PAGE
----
Ruling another step toward police state

On Oct.13, 2005, Lexington police pursued a man suspected of dealing drugs into the breezeway of an apartment complex. During their pursuit, they passed the residence of Hollis King and thought the smell of marijuana smoke emanated from it. They knocked on his door, identified themselves and asked to enter his home.They then heard movement within the apartment, at which point they broke down his door. Police explained that their warrantless and forcible entry into his apartment was triggered by sounds they believed to be consistent with the destruction of incriminating evidence.

In 2010, the Kentucky Supreme Court honorably defended our right to be free from warrantless searches when it invalidated the police actions that resulted in King’s arrest and subsequent conviction.

But in May, the U.S. Supreme Court overruled the state’s justices and essentially declared that police may forcibly enter homes without a warrant should they hear noises within that are consistent with the destruction of evidence. The court declined to share the auditory standards

by which such destruction is to be legally judged.

Four days before that decision, the Indiana Supreme Court declared that its citizens had no right to resist illegal police entry into their homes. By eliminating a right that dates back to the ratification of the Magna Carta in 1215, the court’s decision gives Indiana’s armed agents the authority to enter any home anytime without just or proper cause.

Indiana residents are now shackled by vain legalisms and left helpless to endure the violence of state abuse while being told to seek redress from the very court system that deprived them of their rights. The mindless irony of the court’s directives defy ridicule.

These despicable rulings are thrown at us by unelected, unaccountable despots who aim to strangle all life from one of our most cherished liberties. They almost fully destroy the sacred right to peaceable sanctuary within the home, a right deemed so fundamental to the enjoyment of human freedom that it is enshrined in our Bill of Rights.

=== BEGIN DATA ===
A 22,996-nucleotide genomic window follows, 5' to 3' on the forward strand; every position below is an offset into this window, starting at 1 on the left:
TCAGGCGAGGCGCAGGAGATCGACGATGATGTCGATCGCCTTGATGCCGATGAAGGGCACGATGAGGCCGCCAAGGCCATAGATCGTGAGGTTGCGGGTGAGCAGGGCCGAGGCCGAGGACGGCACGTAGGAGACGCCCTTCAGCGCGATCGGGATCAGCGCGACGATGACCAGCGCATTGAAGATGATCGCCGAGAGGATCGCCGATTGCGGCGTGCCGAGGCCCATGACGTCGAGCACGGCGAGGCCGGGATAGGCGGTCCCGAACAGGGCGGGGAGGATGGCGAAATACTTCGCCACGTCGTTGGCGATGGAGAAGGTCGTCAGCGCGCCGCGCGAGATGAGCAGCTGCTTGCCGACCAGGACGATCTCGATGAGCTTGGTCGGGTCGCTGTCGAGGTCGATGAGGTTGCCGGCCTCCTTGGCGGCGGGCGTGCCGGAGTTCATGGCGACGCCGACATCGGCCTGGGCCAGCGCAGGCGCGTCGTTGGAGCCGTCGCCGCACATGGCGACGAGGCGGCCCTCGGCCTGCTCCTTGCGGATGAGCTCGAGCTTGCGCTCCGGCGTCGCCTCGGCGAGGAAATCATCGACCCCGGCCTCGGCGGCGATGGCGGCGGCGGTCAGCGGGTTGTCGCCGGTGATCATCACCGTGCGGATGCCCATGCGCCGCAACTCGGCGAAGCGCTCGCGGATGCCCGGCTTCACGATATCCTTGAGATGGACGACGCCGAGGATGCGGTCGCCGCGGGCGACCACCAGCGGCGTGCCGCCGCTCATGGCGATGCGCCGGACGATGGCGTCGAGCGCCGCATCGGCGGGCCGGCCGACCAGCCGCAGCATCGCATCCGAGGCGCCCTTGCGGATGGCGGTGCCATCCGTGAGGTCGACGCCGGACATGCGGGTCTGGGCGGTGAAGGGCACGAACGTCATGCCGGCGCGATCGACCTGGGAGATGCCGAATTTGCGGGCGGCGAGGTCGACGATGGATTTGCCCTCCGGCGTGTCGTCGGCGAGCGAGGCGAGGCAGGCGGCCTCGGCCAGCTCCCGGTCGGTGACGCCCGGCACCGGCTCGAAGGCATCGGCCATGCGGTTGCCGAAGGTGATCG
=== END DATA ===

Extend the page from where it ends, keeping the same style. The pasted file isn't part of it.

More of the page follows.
These injuries from judicial arrogance are compounded by the follies of politicians who exploit legitimate fear of violent crime, while pursuing the ruthless criminalization of non-violent, victimless behaviors.

Declaring specific wars against drugs, crime and terror, they relentlessly assault the freedom and safety of all citizens with the most lethal agents of state power — agents they and their courts have authorized to deprive us of our liberties and lives without mercy or consequence.

Today, there are more than 4,450 separate federal crimes and an estimated 300,000 federal regulations that carry criminal penalties. Honorable citizens who wish to serve and protect their neighbors as police officers are being militarized by government mandates that require the oppression of we the people.

About 200 paramilitary SWAT raids are conducted in the United States every day. One recent attack was aimed at collecting delinquent student loans, and most are directed at non-violent suspects.

The United States, with 5 percent of the world’s population and 23 percent of its prisoners, is the world’s largest jailer. Almost half of all inmates are jailed for non-violent offenses. There are almost as many adult black men in jail as in college, and 70 percent of our prison population is non-white.

Incarcerations have quadrupled since 1980 and are fueling explosive growth within a correctional industrial complex that wields dangerous predatory influence within our politics. Across the border, the lives of 35,000 Mexicans have been sacrificed on the altar of our drug war since 2006.

We are being taxed to support the expansion of a voracious police state that is stopping, searching, jailing and Tasing our liberties into extinction. Divine freedoms ransomed with the blood of our ancestors are becoming the begrudged permissions of authoritarian zealots who aim to patrol every aspect of our lives.

Abolishing mandatory minimum sentences for non-violent crimes and ending the war on drugs as part of a comprehensive program of justice reform would serve freedom well.

By: W. Bryan Hubbard

W. Bryan Hubbard is a Lexington lawyer and former Herald-Leader community columnist.
Reach him at


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